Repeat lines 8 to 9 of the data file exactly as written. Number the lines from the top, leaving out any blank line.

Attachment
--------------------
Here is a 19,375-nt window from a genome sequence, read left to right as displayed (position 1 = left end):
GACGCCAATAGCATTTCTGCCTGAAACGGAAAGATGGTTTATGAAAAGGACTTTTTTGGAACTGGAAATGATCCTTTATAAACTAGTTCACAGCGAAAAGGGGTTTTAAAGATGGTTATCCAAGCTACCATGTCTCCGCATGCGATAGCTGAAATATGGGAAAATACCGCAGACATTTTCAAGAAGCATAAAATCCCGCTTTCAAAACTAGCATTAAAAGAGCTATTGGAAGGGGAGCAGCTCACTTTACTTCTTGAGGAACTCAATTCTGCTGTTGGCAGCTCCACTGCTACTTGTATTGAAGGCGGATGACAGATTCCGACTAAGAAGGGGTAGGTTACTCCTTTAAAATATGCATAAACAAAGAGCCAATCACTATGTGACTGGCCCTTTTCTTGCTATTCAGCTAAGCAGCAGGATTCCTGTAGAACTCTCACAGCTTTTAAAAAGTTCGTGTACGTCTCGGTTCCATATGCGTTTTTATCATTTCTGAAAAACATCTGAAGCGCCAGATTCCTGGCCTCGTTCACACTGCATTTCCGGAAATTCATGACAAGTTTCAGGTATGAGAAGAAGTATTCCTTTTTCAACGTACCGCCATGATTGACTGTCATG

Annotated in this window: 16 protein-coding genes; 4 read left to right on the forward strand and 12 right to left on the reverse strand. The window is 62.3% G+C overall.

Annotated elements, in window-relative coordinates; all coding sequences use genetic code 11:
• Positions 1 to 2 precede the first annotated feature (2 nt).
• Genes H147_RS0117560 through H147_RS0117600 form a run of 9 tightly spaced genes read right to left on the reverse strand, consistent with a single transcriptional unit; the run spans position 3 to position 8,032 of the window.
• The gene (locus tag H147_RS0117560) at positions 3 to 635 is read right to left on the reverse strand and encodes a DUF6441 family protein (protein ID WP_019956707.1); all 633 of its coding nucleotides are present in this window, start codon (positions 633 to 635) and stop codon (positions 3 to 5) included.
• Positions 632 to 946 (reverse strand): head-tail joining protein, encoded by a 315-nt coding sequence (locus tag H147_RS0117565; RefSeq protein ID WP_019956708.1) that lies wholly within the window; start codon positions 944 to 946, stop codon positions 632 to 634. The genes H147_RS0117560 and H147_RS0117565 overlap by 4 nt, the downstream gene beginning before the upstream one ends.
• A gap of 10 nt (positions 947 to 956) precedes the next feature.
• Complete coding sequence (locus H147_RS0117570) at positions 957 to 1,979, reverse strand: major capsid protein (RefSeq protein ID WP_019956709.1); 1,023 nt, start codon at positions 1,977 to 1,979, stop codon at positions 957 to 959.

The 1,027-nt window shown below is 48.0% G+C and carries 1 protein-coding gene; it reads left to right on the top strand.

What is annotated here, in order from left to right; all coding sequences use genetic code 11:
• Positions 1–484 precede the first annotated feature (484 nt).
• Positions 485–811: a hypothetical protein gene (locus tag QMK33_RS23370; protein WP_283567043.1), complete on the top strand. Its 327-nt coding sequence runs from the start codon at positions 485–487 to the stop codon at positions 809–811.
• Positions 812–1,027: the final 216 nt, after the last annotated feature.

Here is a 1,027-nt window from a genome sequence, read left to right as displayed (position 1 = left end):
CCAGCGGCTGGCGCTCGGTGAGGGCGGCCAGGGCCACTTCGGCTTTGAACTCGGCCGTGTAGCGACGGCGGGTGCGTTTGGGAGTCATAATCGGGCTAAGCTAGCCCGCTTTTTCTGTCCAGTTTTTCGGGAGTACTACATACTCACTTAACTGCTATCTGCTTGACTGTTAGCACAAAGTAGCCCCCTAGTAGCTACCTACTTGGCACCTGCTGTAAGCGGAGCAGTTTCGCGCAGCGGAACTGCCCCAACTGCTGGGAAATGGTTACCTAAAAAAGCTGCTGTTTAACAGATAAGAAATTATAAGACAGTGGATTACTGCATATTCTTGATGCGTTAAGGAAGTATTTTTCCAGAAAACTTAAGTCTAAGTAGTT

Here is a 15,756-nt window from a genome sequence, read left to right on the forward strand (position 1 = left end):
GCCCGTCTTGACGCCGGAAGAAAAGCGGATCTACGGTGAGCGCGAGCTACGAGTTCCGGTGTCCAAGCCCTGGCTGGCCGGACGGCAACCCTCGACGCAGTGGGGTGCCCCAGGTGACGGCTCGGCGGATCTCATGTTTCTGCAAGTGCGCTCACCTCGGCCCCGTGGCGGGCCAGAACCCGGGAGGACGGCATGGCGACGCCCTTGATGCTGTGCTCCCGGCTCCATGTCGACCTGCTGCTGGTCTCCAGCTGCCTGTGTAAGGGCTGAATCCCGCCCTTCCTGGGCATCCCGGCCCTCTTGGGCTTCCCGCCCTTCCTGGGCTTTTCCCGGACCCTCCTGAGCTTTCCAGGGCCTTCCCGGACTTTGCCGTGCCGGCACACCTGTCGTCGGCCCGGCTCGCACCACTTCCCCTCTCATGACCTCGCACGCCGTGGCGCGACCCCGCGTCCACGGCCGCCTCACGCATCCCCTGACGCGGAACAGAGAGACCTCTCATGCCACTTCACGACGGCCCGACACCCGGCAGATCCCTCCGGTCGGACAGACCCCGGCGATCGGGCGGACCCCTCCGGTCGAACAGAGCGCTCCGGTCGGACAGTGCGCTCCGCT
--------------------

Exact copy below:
• Positions 632 to 946 (reverse strand): head-tail joining protein, encoded by a 315-nt coding sequence (locus tag H147_RS0117565; RefSeq protein ID WP_019956708.1) that lies wholly within the window; start codon positions 944 to 946, stop codon positions 632 to 634. The genes H147_RS0117560 and H147_RS0117565 overlap by 4 nt, the downstream gene beginning before the upstream one ends.
• A gap of 10 nt (positions 947 to 956) precedes the next feature.